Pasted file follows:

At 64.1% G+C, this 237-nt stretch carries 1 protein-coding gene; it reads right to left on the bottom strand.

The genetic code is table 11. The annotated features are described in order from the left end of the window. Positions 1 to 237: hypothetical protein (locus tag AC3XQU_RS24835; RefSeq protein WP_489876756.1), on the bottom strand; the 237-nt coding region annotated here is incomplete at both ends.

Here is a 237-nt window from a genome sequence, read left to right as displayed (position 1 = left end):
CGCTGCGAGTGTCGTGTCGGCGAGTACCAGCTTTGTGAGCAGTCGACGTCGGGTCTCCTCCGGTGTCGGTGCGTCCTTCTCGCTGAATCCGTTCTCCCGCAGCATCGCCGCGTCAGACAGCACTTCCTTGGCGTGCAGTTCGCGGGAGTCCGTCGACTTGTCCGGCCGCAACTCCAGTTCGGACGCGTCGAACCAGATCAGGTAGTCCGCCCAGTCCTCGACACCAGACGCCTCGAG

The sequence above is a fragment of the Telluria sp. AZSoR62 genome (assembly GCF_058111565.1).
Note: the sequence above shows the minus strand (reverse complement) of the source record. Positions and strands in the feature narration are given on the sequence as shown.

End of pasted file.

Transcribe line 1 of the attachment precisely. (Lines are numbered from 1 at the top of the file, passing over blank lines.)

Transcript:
At 64.1% G+C, this 237-nt stretch carries 1 protein-coding gene; it reads right to left on the bottom strand.